Most swim meets aren’t viewer-friendly; enduring the preparation and the wrap-up for each event can be about as exciting as listening to Al Gore talk about global warming. But the Seventeenth Annual Dallas Morning News Swimming and Diving Classic, held January 22 and 23 at Dallas’ Southern Methodist University, doesn’t water down the excitement. The men’s meet includes squads from Florida State, Michigan, Minnesota, SMU, Tennessee, and Texas and features only such fast, spectacular events as the 50-yard freestyle and the 400-yard medley relay. “You’re looking at some of the best collegiate swimmers in the country going head-to-head,” says Eddie Sinnott, SMU’s men’s swimming coach. The mixed-conference meet arrives just in time to offer audiences a preview of the 1999 NCAA Championships, to be held in Indianapolis March 25-–27. Though 1998 NCAA Swimmer of the Year Lars Frolander is no longer on the SMU squad, spectators can expect to be dazzled by one of the Mustangs’ hottest prospects, Steve Barnes (above), currently the WAC champion of the 1,650-yard freestyle. “This meet is made for spectators,” Sinnott says. “Come see it, boom, action, get out. That was the idea when we invented it, and that’s still the way we do it.” Katy Vine
At last the great bass-baritone James Morris makes his Dallas debut. As Wotan, the king of the gods, he’ll be conniving his way into Valhalla in Das Rheingold, the two-and-a-half-hour prequel to Richard Wagner’s operatic miniseries, The Ring of the Nibelung. The 51-year-old Morris (above) first gained international recognition in 1975 at the Metropolitan Opera when he played Don Giovanni in Mozart’s masterpiece. Since then he has become the Wotan of choice on stages from Vienna to San Francisco, even recording competing performances of the complete cycle with conductors James Levine and Bernard Haitink. The most immediately appealing of the four operas, Rheingold is Morris’ show, both vocally and dramatically. Wotan sets off the chain of events that leads through almost twenty hours of music to the destruction of the Teutonic gods at the end of the fourth opera, Götterdämmerung. Fortunately for those of us who like to give our music dramas breathing room, Dallas Opera will parcel out the tetralogy at the rate of one a year. Even better, Morris will return in 1999 to portray Wotan confronting his wayward daughter Brünnhilde in Die Walküre. Chester Rosson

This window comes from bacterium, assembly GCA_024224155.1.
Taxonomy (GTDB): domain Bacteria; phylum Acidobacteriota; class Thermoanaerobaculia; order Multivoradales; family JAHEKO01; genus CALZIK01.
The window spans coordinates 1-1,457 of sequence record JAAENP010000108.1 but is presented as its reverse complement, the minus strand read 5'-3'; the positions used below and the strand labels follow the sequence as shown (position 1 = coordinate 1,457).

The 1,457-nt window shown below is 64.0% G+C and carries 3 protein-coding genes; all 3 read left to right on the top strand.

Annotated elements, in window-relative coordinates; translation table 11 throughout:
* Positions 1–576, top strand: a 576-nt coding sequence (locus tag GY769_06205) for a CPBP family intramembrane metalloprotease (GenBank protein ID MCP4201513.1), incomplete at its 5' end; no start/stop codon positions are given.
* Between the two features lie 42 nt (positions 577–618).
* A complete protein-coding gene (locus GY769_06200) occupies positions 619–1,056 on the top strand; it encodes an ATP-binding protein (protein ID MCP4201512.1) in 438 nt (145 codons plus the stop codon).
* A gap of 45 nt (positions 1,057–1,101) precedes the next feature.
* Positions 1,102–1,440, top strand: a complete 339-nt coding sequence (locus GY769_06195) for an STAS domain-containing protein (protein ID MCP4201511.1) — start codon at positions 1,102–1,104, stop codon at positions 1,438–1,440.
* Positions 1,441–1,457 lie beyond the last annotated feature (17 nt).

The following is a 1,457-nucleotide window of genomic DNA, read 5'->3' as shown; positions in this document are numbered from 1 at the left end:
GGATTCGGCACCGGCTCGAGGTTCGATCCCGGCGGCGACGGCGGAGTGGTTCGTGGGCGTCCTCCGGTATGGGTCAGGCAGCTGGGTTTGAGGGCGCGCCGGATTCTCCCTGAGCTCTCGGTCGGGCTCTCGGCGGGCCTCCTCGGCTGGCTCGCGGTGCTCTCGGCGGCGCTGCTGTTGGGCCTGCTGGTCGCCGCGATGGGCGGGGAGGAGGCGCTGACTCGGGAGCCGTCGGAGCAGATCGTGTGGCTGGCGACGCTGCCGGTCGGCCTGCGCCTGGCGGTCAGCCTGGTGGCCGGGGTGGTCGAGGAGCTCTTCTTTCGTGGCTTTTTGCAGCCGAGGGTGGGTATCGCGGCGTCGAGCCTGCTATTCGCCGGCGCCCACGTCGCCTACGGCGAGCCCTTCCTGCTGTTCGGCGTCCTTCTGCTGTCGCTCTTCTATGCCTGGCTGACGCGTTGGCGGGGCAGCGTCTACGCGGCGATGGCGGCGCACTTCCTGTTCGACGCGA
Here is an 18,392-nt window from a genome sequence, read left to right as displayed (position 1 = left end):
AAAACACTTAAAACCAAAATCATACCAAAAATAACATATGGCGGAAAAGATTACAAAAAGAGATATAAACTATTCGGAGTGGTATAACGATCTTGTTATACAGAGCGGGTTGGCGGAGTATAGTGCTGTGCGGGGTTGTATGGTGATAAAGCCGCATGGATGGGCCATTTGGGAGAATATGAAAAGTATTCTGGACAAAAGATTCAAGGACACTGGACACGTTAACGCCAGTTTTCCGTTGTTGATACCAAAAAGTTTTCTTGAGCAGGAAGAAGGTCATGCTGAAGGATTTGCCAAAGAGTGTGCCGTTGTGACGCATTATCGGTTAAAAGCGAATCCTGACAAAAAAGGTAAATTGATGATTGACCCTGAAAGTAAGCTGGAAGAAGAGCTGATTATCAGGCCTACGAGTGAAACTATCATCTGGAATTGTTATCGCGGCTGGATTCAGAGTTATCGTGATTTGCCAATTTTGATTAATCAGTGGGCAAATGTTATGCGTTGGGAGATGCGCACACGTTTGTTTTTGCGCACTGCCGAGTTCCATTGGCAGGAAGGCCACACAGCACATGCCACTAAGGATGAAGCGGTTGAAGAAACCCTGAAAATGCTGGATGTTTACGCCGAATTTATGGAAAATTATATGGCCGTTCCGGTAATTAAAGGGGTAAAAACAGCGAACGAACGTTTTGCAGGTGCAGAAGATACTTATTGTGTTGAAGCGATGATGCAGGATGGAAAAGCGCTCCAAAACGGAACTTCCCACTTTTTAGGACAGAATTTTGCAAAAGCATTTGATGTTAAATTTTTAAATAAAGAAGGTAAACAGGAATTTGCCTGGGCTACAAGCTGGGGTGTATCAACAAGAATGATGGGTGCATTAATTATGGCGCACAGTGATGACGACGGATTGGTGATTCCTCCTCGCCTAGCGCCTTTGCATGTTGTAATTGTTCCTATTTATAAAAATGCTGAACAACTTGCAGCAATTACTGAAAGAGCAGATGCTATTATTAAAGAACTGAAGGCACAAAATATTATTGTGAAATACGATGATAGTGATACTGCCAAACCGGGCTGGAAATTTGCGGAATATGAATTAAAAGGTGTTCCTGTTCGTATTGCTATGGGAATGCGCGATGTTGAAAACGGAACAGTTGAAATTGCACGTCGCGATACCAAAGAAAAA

Ahmad Jamal began playing piano professionally in his hometown of Pittsburgh, Pennsylvania, in 1941, when he was eleven. In the 58 years since then, he has continued to refine his delicate, spare, contemplative jazz style, which is aptly displayed in works such as The Awakening, Ahmad Jamal at the Pershing, and Chicago Revisited. He’s now attained the position of a revered and ancient master, and it’s a rarity to hear him in Texas. That’s why his appearance at the Carver Community Cultural Center in San Antonio on January 17 is so inviting. He has had an important influence on post-war jazz: Miles Davis in particular found his work sympathetic, and Jamal’s ideas, such as his treatment of rhythm, are integral to Davis’ later work. His music is beautiful, accessible, and—if it’s not too much to say—wise. GREGORY CURTIS